It can’t have escaped anyone’s notice that the use of smart phones has gone through the roof. In 2013 International Telecommunications Union (ITU) predicted that mobile phone ownership would exceed world population by 2014. And while PC’s and laptops are still the most popular device to search the Internet at 91%, smartphones are following close behind at 80%.
From these facts we can then establish that smart phone usage is ubiquitous and as web designers we have to get on the bandwagon, or be left behind.
Getting on the Mobile Bandwagon
If you’ve ever accessed a website on a mobile device that wasn’t built to be viewed on a small screen, you’ll know why it’s important to design websites that are accessible across all sized devices. Websites that don’t work well on smart phones simply will not be used and at worst, the visitor won’t come back and may even have a negative view of your brand. So it is very important to create websites that work, in a responsive way, across all screen sizes.
There are several approaches to getting your site working on mobile devices:
- Responsive Web Design (RWD)
- Dedicated mobile apps
- Adaptive Web Design (AWD)
Responsive Web Design
Responsive web design (RWD) utilizes a fluid grid approach with flexible images to allow a site to respond to different screen sizes. In other words, the use of responsive web design creates sites that dynamically change as the screen size changes. You can easily spot a responsively designed site by resizing the browser – a responsive site will automatically resize to the new browser size, perhaps nesting menu items to optimize the use of the space. This is possible because responsive sites are not dependent on specified screen sizing in the code and the CSS of the site, i.e. the underlying style controls, manage how you view the site on different sized screens.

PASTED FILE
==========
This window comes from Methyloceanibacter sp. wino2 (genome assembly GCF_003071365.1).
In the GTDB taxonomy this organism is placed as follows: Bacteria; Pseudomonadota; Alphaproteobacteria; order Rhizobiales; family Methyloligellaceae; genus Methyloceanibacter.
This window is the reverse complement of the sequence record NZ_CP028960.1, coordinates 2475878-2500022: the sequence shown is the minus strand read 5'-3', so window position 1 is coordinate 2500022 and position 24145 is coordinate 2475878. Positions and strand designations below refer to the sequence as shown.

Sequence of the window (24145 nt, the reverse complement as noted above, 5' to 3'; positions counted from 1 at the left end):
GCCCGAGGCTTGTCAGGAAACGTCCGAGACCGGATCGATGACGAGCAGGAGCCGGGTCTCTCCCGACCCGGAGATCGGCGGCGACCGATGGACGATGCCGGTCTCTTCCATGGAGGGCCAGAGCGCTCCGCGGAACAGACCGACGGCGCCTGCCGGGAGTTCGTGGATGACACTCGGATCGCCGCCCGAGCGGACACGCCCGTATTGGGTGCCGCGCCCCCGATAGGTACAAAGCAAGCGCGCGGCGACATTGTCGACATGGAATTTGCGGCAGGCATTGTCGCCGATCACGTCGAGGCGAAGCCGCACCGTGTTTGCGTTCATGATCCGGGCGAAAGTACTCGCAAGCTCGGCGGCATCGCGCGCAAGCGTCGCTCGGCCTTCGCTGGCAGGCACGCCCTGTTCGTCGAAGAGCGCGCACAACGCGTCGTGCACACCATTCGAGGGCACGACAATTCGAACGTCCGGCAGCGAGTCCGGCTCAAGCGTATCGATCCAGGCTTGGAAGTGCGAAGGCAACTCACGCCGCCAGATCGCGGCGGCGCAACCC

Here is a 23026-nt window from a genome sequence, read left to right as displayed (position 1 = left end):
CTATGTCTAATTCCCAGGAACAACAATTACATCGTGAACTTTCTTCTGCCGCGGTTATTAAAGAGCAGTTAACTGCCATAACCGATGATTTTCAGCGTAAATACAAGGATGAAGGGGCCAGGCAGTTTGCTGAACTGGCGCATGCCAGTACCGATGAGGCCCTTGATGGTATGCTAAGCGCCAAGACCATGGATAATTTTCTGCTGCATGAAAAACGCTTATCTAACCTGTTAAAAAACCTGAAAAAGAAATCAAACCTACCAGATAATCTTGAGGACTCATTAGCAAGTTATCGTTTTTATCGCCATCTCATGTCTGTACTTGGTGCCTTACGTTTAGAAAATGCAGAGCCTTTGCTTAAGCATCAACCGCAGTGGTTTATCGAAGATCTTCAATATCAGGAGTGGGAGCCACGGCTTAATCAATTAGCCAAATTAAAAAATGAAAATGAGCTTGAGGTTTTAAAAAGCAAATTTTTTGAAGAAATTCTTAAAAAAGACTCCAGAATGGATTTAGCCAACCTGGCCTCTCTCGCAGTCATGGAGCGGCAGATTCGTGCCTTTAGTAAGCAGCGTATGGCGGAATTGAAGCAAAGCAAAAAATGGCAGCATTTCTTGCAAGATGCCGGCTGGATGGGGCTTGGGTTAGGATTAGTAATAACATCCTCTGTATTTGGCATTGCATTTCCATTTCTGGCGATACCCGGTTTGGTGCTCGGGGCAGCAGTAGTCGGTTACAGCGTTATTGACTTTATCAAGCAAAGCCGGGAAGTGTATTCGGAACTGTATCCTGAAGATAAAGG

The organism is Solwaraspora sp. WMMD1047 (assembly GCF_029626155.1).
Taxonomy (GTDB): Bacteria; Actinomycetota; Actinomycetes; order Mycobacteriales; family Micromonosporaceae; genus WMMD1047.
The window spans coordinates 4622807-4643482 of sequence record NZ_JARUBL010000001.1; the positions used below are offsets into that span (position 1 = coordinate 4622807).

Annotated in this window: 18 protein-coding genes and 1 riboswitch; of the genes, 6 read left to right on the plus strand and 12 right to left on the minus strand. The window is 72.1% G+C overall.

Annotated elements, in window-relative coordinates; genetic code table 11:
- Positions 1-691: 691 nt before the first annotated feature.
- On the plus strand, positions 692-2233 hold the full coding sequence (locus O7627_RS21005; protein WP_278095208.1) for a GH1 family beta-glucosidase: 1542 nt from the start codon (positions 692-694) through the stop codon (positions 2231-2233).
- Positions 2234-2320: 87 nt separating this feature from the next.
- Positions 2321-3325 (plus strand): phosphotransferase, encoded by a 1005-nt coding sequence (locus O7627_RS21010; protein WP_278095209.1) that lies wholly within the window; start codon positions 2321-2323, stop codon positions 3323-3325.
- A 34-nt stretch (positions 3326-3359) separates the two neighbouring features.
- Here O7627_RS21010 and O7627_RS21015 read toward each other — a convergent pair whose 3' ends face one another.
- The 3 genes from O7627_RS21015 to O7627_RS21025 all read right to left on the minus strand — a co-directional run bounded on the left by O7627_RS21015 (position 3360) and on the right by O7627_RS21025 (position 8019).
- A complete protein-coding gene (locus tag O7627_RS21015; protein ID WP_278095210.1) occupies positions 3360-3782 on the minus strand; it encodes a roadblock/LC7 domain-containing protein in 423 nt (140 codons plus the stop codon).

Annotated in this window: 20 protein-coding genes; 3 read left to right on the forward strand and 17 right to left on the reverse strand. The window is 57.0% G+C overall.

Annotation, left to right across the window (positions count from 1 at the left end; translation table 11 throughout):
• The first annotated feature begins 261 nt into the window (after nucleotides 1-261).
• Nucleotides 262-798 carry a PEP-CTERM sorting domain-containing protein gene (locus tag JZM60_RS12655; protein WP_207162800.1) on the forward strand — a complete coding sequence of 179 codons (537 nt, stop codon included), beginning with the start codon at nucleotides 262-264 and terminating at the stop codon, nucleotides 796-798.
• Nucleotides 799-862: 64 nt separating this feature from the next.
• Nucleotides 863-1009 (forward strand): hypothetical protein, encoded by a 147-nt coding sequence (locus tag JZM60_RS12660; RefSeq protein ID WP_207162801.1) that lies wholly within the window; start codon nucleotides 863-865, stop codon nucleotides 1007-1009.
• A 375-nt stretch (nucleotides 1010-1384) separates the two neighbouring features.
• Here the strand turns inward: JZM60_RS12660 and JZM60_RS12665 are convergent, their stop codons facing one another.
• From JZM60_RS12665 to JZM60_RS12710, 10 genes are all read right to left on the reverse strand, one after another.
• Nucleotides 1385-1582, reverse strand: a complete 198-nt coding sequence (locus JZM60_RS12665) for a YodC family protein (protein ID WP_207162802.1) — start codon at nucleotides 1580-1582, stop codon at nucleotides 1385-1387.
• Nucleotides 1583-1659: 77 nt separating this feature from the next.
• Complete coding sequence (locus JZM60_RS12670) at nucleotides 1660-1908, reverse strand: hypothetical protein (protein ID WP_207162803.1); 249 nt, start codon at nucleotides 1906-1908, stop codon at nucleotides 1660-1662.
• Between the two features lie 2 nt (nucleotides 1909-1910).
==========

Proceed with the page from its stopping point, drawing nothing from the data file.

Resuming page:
Responsive sites have several advantages:
- They display a consistent, on brand look and feel, across any device used to access it – allowing your customers to instantly recognise your company
- They offer a more usable experience, visitors can jump between screens, rotate phones and so on an still have the same experience
- They comply with new algorithm search criteria of Google (see mobilegeddon below)
Dedicated Mobile Apps
Creating a mobile app for your site is a possible way forward; however there are a few issues that should be considered:
- Is an app appropriate for your site? Apps can offer features that websites can’t. As it is an installed application, it can utilize various features on your phone, such as geolocation and the integrated camera function.
- It has to be installed. The biggest issue with a mobile app, especially if you have a lesser known brand, is that the App has to be downloaded from an app store and installed.
- It doesn’t help you when someone is searching for a product in a search engine
Mobile Apps should be viewed as an adjunct to a main website, offering enhanced features afforded by integration with phone features.
Adaptive Web Design
Adaptive web design (AWD) works using break points. That is, they are developed to present different content depending on specific pre-defined screen sizes, hardcoded during development. Adaptive sites are different to responsive sites as they have to detect the screen size first, before then rendering the site for that specific size. This can create inefficiencies in the method, for example, if a user turns a mobile device to landscape. The problem is, there is an increasing number of varying screen sizes and the maintenance of adaptive sites is becoming onerous.
One factor that should be considered in choosing to make your website mobile friendly is a new update to the Google search algorithm, nicknamed ‘mobilegeddon’. The new update, released in April of this year, was created to accommodate the increase in mobile searches carried out from a mobile device. In a nutshell, if your website is not what Google determine to be ‘mobile friendly’ it will not achieve a good ranking in the search results of a mobile based Google search. You can check your current site for mobile friendliness using a Google test site here: https://www.google.com/webmasters/tools/mobile-friendly/
How Should I Respond?
Responsive web design is an effective development method for creating fluid and dynamic websites that offer the same user experience, across myriad screen sizes including mobile device screens. They offer a more easily maintained site for your organization and a seamless experience for your visitors.